-2-2i

in polar form = 2.8 cis 2.35??

-3+4i polar form = 5 cis 2.2???

1 - sqaureroot(3i) polar form = 2 cis 1.04??

What is cis?

never mind I have the right answers.

polar form z = r (cos O + i sin O ) is also written in an abbreviated form
z = r cis O

cos + sin = cis

Валерий Валерий answered
5 years ago

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Explain Bot Explain Bot answered
7 months ago

Yes, you are correct. In polar form, a complex number is represented as z = r cis θ, where "r" represents the magnitude (or modulus) of the complex number and "θ" represents the argument (or angle) of the complex number. The cis notation is a shorthand way of expressing the cosine and sine terms in the form cos(θ) + i sin(θ).

To convert a complex number from rectangular form (a + bi) to polar form, you can use the following steps:

1. Find the magnitude (r):
- Calculate the square root of the sum of the squares of the real and imaginary parts: r = √(a^2 + b^2).

2. Find the argument (θ):
- If a ≠ 0, calculate θ using the arctan function: θ = arctan(b/a).
- If a = 0 and b > 0, set θ = π/2.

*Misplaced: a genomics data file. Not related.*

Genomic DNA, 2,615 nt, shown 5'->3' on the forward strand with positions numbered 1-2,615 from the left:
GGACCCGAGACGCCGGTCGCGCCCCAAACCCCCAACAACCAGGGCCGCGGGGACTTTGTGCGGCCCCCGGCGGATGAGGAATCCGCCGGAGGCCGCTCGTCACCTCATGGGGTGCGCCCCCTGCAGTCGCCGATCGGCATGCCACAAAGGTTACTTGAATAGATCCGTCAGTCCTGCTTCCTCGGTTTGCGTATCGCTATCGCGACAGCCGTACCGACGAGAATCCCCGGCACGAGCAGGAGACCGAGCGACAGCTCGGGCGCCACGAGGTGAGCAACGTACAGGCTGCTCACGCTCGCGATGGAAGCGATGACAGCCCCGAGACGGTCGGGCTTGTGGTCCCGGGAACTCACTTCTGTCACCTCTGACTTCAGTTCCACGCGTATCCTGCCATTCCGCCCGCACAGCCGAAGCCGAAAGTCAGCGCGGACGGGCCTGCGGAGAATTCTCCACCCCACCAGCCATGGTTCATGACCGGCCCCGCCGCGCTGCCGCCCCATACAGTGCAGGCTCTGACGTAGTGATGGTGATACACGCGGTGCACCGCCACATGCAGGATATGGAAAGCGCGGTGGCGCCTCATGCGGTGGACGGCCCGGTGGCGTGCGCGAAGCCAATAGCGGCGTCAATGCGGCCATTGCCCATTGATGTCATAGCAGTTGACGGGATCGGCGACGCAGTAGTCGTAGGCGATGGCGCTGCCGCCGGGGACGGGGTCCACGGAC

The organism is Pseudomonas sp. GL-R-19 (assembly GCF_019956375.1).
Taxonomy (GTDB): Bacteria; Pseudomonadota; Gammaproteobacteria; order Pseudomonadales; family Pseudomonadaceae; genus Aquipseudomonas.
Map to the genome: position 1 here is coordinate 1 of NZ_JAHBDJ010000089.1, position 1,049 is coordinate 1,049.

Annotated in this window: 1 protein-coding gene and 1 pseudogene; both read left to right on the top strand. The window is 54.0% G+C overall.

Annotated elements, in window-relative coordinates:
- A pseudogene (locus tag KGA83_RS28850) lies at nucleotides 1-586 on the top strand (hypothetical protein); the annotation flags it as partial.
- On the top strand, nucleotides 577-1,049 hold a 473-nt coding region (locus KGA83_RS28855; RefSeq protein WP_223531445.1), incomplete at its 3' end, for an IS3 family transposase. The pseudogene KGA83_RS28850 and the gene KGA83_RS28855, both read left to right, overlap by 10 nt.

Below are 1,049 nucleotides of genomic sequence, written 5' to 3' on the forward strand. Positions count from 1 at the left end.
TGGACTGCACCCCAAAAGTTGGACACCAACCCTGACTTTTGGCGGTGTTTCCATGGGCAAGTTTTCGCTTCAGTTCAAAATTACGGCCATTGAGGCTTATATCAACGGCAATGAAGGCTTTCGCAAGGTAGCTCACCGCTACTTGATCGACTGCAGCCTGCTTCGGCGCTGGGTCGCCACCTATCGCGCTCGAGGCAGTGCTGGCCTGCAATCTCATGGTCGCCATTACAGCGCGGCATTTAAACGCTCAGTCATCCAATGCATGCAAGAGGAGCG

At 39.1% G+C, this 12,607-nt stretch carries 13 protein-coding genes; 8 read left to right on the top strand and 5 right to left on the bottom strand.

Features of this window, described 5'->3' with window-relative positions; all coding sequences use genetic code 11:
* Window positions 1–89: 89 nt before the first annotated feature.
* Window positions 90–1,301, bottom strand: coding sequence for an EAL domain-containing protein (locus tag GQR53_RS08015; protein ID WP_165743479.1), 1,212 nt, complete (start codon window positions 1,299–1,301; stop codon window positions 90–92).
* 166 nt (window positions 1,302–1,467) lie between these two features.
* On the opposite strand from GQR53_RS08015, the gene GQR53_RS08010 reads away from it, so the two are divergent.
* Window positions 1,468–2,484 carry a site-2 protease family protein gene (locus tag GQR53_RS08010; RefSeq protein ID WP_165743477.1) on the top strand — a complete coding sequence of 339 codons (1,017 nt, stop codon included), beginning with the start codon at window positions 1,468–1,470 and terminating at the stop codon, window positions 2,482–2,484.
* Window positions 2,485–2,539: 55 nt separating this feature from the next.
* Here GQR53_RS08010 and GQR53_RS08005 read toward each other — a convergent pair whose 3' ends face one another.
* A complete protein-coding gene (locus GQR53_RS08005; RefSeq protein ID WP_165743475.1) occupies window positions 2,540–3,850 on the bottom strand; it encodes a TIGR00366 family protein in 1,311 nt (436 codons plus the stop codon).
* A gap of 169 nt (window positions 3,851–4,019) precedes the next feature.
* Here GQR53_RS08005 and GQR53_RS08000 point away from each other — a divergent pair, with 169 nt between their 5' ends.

- If a = 0 and b < 0, set θ = -π/2.
- If a = 0 and b = 0, the complex number is at the origin and has no defined argument.

3. Express the polar form:
- Write the complex number in the form z = r cis θ.

So, for example:
-2 - 2i in polar form would be:
- r = √((-2)^2 + (-2)^2) = √(4 + 4) = 2√2 ≈ 2.83
- θ = arctan((-2)/(-2)) = arctan(1) = π/4 radians ≈ 0.785 radians
- Polar form: z = 2.83 cis 0.785

Regarding your question about cis, it is an abbreviation for the cosine and sine terms used in polar form. Instead of writing cos(θ) + i sin(θ) every time, the cis notation simplifies it by writing cis(θ). So, cis can be seen as a way of representing the cosine and sine functions in a more compact form.